Ubuntu is not going to give me a decent desktop OS anymore

I’ve always been an Ubuntu fan for the past 10 years since the distribution came out with the promise of a usable deskto, with a promise of openness, regular releases, great integration between different and separated projects, great vision for world dominance. I loved all of that and I loved the execution, including the latest evolution. I love HUD and how it uses screen real estate, allows me to be more effective at commanding window-based application without having to touch the mouse. I love most of Unity, the dash and the lenses although I don’t use most of it.

Lately I’ve gone from concerned fan to very sad: I’m considering switching to another distribution. What I don’t really like is the lack of investments from Canonical on productivity tools that we live for: an email client and a calendar client. I already ranted about the sad state of free software collaboration tools and unfortunately Canonical decided to invest time and energy in supporting not a desktop for productivity but as a gaming platform, a cloud operating system and a mobile system. Canonical is devoting its engineers to develop things I really don’t care about. All I wanted was a good, solid desktop operating system for my daily computing needs: email, calendar, web browsing, audio/video collaboration tools and a decent way to exchange ‘office’ documents with peopls stuck in 1998 way of producing content. Sadly Ubuntu is not going to provide that in the near future, it even backed out from offering the most basic tools like an email client and a calendar client.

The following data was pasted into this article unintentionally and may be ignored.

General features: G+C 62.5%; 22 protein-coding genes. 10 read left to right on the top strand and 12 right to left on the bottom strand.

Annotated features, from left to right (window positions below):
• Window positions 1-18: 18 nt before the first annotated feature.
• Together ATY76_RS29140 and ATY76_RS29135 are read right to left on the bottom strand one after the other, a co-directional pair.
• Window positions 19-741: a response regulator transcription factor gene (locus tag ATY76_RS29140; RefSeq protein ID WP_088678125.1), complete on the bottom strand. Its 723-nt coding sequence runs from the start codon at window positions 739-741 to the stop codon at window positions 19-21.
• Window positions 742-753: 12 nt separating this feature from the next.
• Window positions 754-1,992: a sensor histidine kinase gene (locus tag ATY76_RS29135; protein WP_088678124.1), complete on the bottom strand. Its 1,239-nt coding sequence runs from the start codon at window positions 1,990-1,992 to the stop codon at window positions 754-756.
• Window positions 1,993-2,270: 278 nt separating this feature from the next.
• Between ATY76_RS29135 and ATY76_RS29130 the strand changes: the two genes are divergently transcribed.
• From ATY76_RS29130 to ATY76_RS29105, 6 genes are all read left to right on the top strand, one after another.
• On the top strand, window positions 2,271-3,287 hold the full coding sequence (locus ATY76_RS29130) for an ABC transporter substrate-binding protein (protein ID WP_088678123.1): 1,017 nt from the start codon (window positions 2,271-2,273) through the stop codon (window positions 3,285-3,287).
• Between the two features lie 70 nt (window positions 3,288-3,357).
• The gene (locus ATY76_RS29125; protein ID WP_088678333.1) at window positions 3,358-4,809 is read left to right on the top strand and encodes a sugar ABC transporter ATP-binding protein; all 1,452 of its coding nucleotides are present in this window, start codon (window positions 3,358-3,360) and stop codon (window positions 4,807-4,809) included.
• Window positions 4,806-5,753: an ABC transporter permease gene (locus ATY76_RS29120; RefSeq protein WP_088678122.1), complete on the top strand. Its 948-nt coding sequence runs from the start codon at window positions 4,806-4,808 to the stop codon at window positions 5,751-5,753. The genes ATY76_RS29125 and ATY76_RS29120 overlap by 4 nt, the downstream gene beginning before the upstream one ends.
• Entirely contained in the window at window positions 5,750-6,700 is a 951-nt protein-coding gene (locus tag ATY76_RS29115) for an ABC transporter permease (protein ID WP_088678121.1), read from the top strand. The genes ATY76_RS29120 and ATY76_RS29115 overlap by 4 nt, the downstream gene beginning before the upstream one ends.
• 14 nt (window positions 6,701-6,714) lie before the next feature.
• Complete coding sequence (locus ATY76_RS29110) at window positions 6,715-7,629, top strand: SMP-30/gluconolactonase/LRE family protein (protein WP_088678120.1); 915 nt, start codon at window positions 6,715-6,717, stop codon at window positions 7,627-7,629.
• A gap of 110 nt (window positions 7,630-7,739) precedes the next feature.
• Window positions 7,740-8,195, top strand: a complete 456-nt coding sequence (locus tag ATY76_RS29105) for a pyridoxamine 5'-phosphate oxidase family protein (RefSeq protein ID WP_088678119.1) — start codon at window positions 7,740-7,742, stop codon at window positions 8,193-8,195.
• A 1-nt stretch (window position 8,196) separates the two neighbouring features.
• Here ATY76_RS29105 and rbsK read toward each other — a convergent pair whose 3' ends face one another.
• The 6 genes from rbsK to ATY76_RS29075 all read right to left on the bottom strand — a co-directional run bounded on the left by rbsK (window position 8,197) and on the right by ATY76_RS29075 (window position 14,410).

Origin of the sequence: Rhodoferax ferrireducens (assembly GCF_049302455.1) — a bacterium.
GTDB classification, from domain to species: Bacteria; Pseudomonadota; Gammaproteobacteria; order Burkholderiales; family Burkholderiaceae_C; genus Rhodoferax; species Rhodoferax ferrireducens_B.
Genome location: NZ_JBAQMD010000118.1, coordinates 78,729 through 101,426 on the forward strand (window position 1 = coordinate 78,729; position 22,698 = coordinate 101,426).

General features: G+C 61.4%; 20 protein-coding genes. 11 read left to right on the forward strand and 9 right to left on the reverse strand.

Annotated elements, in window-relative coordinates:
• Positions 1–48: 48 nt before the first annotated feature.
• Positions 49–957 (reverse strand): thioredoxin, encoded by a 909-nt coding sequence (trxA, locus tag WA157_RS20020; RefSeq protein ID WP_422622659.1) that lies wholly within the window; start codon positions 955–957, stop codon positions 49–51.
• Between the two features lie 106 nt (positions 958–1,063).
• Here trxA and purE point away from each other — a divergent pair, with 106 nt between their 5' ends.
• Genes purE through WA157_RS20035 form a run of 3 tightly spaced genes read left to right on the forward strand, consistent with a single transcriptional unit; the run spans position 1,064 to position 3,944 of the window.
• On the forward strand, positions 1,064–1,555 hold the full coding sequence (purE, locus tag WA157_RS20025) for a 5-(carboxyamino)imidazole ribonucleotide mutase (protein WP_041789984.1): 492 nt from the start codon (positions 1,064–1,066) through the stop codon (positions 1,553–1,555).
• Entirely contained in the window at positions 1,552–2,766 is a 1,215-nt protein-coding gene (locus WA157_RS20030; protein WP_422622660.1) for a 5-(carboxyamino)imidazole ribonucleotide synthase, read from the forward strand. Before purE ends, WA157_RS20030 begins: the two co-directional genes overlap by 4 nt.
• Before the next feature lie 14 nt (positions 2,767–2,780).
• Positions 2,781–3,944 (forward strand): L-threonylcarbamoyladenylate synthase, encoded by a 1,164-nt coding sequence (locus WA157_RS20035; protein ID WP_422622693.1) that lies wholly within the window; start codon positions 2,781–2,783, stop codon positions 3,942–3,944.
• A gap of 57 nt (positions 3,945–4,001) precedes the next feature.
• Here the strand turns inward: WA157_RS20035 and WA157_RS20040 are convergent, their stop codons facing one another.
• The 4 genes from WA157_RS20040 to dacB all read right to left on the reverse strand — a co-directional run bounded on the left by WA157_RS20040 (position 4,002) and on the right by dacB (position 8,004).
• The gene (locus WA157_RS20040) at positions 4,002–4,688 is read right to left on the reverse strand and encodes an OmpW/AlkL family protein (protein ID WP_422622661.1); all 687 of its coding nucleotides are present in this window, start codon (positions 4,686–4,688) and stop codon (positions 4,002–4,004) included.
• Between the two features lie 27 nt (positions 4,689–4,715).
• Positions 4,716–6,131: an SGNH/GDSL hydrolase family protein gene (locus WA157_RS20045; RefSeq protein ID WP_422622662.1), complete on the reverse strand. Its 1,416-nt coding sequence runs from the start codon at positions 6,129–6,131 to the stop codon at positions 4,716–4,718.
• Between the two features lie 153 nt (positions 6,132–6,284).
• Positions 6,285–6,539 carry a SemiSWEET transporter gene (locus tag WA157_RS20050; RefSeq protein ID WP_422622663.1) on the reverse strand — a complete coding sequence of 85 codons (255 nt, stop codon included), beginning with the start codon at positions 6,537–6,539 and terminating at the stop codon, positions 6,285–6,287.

When I look at the alternatives though, I am even more sad and want to cry. GNOME seems to be stupidly following all the things that Apple does, including the obvious mistakes like the broken behavior of ALT-TAB (I expect GNOME developers to invert the way we scroll pages any time now, because Apple did that with absolutely no logical reason). GNOME also lacks a modern email client, addressbook and calendar client, with Evolution being stuck in 1998. And spare me to mention KDE: great technology, just no decent UI for it.

I’m sure Ubuntu will look great in a couple of years on TVs, phones, clouds but all I wanted was my desktop and I fear that for the next couple of years I’ll be stuck with a broken one, being it Ubuntu or Fedora or something else.